In 1989, Sam Flynn was just a kid. A kid who adored and looked up to his dad—video game developer and all around science whiz Kevin Flynn. But then his father mysteriously vanished.
Skip ahead to the present and Sam is feeling just as disillusioned and empty as he felt deserted back then. Only now he's a rebellious twentysomething who's more interested in sabotaging his father's former corporation than working for it. In fact, it's after playing his latest prank on the company that an old friend shows up with a message. But it's not the typical complaints from company board members that Sam was expecting. And, oddly, it's a pager message … from Sam's dad.
With a little digging, Sam finds the source of the missive—a hidden room filled with computer equipment in the back of his dad's locked up old arcade. Memories of his father's kooky tales of an in-computer world called The Grid come flooding back. It was a fantastic place populated by programs that took on human form, his father had said. All nonsense, of course.
But after fiddling around with the stashed equipment, Sam quickly learns that the stories weren't just fabrications for his young ears. And by quickly I mean that he's suddenly dematerialized by a laser and transported into the bitstream world.
It is an awesome place of vibrant electronic wonders. A place where almost anything is possible. A place that's been his father's prison for over 20 years.
Kevin (who's called Flynn) demonstrates that his initial intentions with creating an in-computer world are good. He intends to shape something beneficial for the outside world. And when the system begins creating isomorphic algorithms (independent programs known as isos), Flynn is excited that these new "beings" can do great things for mankind.
On the interpersonal side of things, it's quite obvious that Sam and his dad love each other deeply. Both would do anything to save the other, and they both put their lives on the line. Flynn's apprentice program, Quorra, also puts herself in harm's way to protect Sam and Flynn. She encourages Sam to consider his father's wisdom.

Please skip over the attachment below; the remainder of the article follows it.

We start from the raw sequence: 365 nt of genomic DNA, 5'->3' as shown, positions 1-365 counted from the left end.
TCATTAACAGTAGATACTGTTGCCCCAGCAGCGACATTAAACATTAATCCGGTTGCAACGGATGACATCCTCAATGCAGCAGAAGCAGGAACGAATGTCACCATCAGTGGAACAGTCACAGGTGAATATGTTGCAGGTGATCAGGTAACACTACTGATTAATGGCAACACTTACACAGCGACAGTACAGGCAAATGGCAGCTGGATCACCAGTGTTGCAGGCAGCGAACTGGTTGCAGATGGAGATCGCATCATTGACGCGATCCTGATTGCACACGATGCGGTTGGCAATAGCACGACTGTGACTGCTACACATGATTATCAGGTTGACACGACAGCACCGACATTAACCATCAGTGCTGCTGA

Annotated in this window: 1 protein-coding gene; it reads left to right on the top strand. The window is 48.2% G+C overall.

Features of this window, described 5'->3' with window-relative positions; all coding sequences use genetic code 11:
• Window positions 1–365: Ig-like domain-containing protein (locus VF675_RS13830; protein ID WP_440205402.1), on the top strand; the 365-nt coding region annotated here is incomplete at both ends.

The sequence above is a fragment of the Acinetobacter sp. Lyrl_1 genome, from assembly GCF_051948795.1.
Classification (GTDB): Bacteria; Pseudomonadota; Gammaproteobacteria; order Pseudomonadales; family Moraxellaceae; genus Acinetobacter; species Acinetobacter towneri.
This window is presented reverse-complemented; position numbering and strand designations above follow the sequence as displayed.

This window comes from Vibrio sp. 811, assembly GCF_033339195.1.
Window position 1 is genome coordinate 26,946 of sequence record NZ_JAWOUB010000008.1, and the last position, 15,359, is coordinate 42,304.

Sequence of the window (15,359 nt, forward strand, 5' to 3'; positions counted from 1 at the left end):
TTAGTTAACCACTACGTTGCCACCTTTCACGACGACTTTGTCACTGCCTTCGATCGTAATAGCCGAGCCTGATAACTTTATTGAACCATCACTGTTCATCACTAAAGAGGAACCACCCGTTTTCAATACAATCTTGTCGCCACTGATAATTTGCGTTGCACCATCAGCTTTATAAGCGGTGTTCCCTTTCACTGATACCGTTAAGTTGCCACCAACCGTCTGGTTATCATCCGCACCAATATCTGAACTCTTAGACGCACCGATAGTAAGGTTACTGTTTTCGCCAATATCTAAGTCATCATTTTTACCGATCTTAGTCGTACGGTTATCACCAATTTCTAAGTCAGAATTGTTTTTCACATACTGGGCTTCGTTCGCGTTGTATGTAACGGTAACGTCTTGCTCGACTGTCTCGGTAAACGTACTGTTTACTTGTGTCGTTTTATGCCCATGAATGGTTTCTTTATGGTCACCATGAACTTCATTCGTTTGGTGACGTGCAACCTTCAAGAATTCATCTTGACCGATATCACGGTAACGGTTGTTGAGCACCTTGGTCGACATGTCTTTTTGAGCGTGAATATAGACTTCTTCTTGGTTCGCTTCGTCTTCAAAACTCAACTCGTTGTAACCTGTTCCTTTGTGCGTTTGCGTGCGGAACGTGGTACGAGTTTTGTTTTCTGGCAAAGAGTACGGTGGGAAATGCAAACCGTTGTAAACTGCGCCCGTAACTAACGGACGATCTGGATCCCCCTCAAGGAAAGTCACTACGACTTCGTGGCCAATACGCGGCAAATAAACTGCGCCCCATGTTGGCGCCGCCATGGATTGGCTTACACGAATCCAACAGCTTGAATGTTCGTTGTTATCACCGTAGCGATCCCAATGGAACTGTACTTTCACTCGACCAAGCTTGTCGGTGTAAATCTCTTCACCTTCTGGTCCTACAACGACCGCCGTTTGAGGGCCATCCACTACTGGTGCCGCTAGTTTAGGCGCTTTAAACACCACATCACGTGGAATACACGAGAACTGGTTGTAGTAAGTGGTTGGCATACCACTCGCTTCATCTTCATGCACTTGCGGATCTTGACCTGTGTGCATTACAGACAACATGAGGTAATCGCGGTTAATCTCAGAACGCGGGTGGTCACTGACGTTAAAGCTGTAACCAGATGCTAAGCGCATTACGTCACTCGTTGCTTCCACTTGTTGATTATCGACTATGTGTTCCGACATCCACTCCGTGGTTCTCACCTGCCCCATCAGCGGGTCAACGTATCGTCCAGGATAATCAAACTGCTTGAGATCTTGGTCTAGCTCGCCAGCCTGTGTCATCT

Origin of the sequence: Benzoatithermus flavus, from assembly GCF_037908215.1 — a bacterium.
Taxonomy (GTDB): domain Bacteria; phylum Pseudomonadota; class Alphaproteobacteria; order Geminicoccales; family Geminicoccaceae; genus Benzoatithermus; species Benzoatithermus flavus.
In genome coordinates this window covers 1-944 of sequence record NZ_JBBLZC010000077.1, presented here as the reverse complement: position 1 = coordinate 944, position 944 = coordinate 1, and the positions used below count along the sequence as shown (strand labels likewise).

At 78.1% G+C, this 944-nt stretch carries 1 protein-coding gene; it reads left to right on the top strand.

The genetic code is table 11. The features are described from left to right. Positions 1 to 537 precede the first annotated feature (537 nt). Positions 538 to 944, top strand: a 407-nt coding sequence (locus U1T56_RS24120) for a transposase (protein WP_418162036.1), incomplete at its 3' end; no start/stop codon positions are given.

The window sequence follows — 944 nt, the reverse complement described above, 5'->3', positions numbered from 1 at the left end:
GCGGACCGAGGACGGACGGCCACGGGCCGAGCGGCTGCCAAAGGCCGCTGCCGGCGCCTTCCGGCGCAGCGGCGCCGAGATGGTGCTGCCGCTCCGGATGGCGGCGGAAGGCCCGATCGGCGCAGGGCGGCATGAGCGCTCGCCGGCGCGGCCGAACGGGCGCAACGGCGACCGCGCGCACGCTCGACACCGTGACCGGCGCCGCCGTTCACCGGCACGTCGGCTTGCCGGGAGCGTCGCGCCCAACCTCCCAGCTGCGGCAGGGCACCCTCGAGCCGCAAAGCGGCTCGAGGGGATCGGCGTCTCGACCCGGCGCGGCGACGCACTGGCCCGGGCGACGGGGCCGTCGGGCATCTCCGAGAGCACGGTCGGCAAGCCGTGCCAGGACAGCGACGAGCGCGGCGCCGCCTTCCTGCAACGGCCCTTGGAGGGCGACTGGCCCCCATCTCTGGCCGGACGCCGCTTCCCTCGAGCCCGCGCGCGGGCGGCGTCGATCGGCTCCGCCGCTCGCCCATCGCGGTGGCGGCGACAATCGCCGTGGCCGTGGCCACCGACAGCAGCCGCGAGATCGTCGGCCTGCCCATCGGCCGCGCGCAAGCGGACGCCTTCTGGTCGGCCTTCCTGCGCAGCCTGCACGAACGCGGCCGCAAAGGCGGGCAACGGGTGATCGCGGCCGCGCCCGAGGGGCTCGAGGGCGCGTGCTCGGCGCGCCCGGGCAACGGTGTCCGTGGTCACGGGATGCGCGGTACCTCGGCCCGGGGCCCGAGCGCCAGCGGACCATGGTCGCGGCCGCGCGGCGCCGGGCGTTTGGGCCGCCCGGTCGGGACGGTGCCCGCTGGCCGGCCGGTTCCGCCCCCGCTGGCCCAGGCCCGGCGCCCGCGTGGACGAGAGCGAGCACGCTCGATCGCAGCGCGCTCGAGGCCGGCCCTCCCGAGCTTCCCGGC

Flynn's work with his in-computer grid world, a place he can actually step into and commune with his programmed subjects, is initially designed to be a Garden of Eden-like experiment in which he can shape something that's perfectly balanced and uncorrupted. He creates a program in his own image, named Clu, and puts it/him in charge to help create this "perfect system." And since he has been building The Grid from the circuit board up for a very long time, Flynn is recognized by all of its inhabitants as the Creator. They bestow upon him godlike reverence.
Flynn says he believes that his iso programs will change everything from "science to philosophy and religion." We see him meditating twice, and one time he says that a stressful situation is ruining his "Zen thing."
Sam takes off his T-shirt while changing. And when he enters The Grid he is stripped down to his underwear and redressed by a quartet of sirens. They and other female figures wear latex-like curve-hugging one-piece suits.